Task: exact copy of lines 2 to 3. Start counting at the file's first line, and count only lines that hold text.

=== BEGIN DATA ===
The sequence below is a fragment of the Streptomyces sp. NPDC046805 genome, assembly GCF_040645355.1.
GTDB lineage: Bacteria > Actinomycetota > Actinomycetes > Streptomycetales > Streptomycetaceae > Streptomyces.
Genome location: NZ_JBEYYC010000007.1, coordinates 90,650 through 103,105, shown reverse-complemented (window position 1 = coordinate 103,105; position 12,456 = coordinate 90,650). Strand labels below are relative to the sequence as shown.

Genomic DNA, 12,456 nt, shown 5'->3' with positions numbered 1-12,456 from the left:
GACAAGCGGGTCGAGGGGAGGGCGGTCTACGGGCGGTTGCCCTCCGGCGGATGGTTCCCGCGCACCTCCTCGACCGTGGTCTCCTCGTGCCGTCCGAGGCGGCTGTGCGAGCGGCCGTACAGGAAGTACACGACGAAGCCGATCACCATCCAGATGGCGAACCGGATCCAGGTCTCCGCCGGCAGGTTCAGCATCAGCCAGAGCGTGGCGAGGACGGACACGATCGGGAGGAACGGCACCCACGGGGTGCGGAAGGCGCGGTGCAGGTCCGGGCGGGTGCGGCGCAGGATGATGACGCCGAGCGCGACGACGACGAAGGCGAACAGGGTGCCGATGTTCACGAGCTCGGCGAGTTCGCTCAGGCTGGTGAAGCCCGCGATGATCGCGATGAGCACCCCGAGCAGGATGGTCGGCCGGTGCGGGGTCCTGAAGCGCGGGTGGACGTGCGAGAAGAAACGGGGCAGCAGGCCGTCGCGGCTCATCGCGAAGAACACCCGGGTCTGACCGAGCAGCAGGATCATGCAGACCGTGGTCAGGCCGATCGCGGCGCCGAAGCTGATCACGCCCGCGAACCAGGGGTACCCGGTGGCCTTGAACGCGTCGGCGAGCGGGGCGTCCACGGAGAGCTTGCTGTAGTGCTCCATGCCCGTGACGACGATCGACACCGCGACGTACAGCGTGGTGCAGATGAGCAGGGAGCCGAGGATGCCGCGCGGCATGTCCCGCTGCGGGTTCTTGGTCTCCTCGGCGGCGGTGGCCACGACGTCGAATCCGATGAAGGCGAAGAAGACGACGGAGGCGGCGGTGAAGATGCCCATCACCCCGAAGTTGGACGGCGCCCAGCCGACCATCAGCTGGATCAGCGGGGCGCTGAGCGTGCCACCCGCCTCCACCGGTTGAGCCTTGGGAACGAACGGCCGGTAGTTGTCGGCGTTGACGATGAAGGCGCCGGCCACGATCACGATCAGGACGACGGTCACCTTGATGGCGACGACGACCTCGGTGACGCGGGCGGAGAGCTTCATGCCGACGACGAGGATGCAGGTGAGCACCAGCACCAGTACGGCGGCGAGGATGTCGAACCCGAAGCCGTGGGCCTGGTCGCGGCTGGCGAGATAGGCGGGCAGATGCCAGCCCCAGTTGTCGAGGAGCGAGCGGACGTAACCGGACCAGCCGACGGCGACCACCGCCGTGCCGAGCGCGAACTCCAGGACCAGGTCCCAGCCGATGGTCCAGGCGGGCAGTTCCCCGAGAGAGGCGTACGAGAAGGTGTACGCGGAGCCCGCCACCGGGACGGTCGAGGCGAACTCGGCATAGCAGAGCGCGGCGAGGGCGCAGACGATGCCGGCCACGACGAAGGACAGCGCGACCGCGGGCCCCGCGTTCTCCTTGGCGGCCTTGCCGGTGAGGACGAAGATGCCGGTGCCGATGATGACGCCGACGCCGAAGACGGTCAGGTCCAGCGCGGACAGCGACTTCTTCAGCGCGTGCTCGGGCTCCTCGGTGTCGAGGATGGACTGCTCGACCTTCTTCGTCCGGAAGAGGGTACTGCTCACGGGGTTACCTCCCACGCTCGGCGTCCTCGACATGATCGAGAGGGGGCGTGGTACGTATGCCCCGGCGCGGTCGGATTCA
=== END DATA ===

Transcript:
GTDB lineage: Bacteria > Actinomycetota > Actinomycetes > Streptomycetales > Streptomycetaceae > Streptomyces.
Genome location: NZ_JBEYYC010000007.1, coordinates 90,650 through 103,105, shown reverse-complemented (window position 1 = coordinate 103,105; position 12,456 = coordinate 90,650). Strand labels below are relative to the sequence as shown.